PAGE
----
Despite all the buzz about software as a service (SaaS) and platform as a service (PaaS), IT as a service is nothing new. That is what IT, when provided by support organizations, always has been and always will be. However, making that service better and extending its reach and range beyond traditional boundaries is critical to forward movement. That is where service management comes in.
To emphasize the importance of these issues, IBM labeled its Pulse2010 conference in Las Vegas "The Premier Service Management Event" with the subtitle "Optimizing the World's Infrastructure." Given the magnitude of the conference, with over 5000 people, including IBM customers, partners and employees, plus a host of press and analysts in attendance, that claim is likely to stand up under scrutiny. IBM's Software Group—in which Tivoli had the major role—did yeoman's work in making Pulse a Las Vegas scale event.
Not Surprisingly, IBM led off Pulse by emphasizing its Smarter Planet strategy. Smarter Planet is not simply the media blitz, as seen in scores of TV, radio and magazine ads, but also represents a rationale for allocating current and future IT resources (people, time, and money). That will lead to the sale of new products and services, of course, but IBM's vision extends beyond that point. As a for-profit company IBM needs to make money now, but it also sees huge potential in evolving trends like Smarter Planet and understands that can accelerate that trend and potential revenues and profits with an intelligently placed push. Moreover, aligning its products and services for the needs of a Smarter Planet could well give IBM a competitive advantage over those competitors who do not act swiftly enough.
Integrated Service Management's Key Role in the Smarter Planet
One way that IBM is aiding the move to a Smarter Planet (with its three I's mantra of Instrumented, Interconnected, and Intelligent) is through integrated service management. To a large extent, service management is about how the connections between software and IT infrastructures can streamline or impede service delivery processes. The integrated service management concept that IBM wanted Pulse2010 attendees to absorb overcomes traditional piecemeal approaches where pieces of software are managed separately and often ineffectively.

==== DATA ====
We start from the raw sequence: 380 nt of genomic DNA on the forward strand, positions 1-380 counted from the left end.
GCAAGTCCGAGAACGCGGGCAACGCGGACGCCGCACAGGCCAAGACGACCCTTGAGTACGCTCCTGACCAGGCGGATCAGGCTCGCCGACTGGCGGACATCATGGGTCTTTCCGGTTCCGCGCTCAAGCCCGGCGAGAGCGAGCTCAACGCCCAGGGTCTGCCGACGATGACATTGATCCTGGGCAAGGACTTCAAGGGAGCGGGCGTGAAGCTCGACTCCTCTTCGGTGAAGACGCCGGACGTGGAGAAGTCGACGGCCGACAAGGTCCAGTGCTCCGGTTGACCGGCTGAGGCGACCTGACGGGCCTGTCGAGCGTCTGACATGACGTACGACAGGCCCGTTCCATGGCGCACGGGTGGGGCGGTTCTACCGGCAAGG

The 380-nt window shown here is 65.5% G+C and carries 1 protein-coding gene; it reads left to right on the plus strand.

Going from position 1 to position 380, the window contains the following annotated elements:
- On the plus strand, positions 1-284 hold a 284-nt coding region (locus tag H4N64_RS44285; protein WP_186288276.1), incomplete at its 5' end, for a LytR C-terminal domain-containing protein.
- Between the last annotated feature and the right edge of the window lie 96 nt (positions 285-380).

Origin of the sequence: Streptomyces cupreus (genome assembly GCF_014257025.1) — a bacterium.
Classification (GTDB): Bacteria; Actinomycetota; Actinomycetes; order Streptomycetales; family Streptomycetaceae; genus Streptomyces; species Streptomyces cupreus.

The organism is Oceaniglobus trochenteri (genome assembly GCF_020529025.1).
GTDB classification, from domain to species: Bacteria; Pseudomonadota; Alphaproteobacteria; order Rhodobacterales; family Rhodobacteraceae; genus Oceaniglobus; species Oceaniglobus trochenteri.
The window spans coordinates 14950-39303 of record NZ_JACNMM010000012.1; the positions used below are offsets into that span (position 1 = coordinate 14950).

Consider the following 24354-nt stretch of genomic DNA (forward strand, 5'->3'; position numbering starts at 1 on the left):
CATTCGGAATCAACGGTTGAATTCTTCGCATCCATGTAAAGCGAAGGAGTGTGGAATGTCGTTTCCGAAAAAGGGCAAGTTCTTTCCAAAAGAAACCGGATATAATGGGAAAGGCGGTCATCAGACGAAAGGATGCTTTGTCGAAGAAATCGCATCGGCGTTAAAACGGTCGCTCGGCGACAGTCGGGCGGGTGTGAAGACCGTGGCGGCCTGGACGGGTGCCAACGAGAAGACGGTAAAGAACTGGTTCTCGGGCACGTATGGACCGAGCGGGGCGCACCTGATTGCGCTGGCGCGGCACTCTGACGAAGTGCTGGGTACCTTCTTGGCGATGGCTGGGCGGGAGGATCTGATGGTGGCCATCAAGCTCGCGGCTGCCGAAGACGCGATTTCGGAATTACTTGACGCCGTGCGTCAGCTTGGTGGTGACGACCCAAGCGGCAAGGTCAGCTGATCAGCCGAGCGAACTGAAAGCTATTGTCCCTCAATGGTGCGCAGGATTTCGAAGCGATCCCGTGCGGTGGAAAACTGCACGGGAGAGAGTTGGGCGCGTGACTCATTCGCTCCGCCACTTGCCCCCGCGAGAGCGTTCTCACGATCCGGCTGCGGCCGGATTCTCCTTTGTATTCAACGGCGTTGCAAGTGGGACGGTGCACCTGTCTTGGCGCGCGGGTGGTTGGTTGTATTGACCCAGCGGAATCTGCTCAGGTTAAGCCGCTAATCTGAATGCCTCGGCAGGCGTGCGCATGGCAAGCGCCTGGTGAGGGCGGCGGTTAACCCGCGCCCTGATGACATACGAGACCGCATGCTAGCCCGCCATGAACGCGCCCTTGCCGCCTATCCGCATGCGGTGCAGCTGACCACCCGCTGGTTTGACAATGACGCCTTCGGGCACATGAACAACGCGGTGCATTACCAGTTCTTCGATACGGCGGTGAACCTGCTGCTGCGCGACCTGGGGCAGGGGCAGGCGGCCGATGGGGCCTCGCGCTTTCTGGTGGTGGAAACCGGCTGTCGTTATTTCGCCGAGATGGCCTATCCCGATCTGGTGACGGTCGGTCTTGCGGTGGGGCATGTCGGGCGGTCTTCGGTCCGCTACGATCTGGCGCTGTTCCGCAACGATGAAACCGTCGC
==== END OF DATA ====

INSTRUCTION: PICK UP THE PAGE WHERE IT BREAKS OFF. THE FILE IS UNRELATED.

IBM believes that three characteristics of integrated service management are necessary for the 3 I's to become ubiquitous, while at the same time reducing the risk and complexity of infrastructure management. Those characteristics are visibility, control and automation. Visibility denotes seeing services as they are being delivered. Control refers to the ability to manage service risk and compliance. Automation significantly changes the economics of service delivery. Integrated service management, as defined by IBM, requires all three characteristics if customers' Smarter Planet efforts are to succeed.David Hill is principal of Mesabi Group LLC, which focuses on helping organizations make complex IT infrastructure decisions simpler and easier to understand. He is the author of the book "Data Protection: Governance, Risk Management, and Compliance." View Full Bio